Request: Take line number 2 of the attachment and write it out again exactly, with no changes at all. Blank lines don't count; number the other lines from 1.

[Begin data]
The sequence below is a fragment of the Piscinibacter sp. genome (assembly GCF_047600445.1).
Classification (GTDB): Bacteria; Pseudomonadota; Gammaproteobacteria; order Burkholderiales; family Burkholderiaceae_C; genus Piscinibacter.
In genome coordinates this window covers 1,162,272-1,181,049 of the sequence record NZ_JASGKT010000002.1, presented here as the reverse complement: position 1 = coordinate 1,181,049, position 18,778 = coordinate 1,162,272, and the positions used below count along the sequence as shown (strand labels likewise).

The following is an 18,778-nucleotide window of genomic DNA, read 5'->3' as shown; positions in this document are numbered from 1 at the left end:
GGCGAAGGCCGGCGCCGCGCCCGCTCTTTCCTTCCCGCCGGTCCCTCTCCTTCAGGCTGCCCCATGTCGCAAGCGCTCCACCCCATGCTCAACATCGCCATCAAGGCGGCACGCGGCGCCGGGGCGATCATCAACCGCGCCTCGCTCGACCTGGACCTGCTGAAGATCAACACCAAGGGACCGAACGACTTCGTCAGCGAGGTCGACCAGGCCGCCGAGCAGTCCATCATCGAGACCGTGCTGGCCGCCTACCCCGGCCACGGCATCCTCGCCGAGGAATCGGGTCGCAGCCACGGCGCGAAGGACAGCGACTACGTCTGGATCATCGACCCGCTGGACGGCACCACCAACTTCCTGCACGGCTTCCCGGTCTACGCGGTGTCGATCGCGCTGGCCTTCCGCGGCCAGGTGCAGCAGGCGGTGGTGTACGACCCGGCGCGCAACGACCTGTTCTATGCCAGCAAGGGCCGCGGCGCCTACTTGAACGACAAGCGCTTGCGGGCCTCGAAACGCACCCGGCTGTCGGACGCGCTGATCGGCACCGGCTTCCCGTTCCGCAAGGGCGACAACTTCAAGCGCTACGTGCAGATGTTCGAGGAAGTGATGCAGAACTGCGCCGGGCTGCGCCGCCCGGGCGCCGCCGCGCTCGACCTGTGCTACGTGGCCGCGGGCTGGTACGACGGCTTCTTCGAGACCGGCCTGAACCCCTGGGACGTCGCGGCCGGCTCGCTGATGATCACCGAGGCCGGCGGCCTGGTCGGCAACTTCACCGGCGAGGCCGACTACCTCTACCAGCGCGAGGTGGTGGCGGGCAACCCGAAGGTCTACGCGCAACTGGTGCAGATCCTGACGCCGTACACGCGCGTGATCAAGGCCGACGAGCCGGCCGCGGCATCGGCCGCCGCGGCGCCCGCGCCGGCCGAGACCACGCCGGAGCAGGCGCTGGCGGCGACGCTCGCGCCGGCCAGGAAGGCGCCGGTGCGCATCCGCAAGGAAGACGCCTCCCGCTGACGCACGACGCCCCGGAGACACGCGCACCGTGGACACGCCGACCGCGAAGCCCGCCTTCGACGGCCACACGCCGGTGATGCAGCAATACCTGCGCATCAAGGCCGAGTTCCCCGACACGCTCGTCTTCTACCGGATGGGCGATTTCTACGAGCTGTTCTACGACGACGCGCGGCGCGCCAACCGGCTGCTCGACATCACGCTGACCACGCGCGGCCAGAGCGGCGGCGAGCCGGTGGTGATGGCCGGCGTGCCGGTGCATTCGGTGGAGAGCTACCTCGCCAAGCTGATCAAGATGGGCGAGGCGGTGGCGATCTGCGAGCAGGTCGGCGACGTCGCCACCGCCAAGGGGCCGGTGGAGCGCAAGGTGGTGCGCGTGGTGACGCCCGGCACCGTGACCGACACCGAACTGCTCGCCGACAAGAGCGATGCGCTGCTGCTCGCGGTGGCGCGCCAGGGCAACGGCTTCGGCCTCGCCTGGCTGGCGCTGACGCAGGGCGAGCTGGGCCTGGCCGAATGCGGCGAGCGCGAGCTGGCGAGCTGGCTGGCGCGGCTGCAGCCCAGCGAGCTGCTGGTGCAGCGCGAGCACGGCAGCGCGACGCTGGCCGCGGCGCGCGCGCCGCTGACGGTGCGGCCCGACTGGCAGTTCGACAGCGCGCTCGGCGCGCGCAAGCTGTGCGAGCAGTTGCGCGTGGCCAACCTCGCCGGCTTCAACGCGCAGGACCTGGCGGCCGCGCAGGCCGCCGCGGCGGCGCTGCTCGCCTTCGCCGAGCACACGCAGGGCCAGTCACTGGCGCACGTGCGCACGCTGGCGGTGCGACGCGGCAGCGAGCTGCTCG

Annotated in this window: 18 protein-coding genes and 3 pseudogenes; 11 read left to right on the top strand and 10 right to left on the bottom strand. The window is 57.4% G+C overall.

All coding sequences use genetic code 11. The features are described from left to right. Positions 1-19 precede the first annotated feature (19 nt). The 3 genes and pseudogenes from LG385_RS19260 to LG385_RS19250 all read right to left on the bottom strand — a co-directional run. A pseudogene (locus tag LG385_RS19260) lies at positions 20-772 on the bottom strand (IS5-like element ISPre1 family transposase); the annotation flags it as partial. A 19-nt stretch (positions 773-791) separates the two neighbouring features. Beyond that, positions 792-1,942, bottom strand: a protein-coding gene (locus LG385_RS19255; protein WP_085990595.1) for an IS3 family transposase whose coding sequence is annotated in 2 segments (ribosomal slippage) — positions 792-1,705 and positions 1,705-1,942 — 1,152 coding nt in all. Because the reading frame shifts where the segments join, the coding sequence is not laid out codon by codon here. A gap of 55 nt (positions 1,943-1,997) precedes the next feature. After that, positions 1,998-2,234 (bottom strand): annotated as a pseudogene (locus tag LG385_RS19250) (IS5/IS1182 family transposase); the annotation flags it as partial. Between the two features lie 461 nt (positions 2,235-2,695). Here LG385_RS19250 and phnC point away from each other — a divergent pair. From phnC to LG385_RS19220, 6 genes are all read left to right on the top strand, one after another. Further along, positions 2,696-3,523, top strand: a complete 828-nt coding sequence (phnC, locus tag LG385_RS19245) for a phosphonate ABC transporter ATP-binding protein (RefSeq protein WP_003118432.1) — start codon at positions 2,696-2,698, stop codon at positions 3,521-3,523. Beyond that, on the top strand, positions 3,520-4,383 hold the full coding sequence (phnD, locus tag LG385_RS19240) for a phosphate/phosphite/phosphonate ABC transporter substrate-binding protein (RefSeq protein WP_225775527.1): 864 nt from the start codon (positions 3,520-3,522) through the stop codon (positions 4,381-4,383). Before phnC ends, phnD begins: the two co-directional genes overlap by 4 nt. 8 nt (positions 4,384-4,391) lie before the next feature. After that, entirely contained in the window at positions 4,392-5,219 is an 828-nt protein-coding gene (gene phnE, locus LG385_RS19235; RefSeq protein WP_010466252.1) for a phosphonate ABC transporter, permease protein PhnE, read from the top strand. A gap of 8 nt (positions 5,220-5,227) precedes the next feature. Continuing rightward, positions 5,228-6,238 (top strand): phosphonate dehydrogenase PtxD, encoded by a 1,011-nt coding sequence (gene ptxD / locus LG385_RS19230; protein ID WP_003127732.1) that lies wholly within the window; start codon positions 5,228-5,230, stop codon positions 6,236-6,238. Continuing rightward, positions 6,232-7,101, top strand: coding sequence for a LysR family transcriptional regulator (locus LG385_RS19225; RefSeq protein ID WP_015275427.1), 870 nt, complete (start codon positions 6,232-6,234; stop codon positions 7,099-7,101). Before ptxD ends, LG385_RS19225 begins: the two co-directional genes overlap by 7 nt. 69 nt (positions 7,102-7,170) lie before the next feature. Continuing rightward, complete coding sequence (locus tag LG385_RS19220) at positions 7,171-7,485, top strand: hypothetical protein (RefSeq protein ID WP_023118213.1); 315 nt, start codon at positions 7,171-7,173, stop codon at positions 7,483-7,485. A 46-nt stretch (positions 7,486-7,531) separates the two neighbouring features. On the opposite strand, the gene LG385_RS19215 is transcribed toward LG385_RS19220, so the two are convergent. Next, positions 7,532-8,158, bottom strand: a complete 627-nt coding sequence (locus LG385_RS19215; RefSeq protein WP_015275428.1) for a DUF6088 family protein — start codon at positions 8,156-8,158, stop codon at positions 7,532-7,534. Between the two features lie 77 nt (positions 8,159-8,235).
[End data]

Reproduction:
Classification (GTDB): Bacteria; Pseudomonadota; Gammaproteobacteria; order Burkholderiales; family Burkholderiaceae_C; genus Piscinibacter.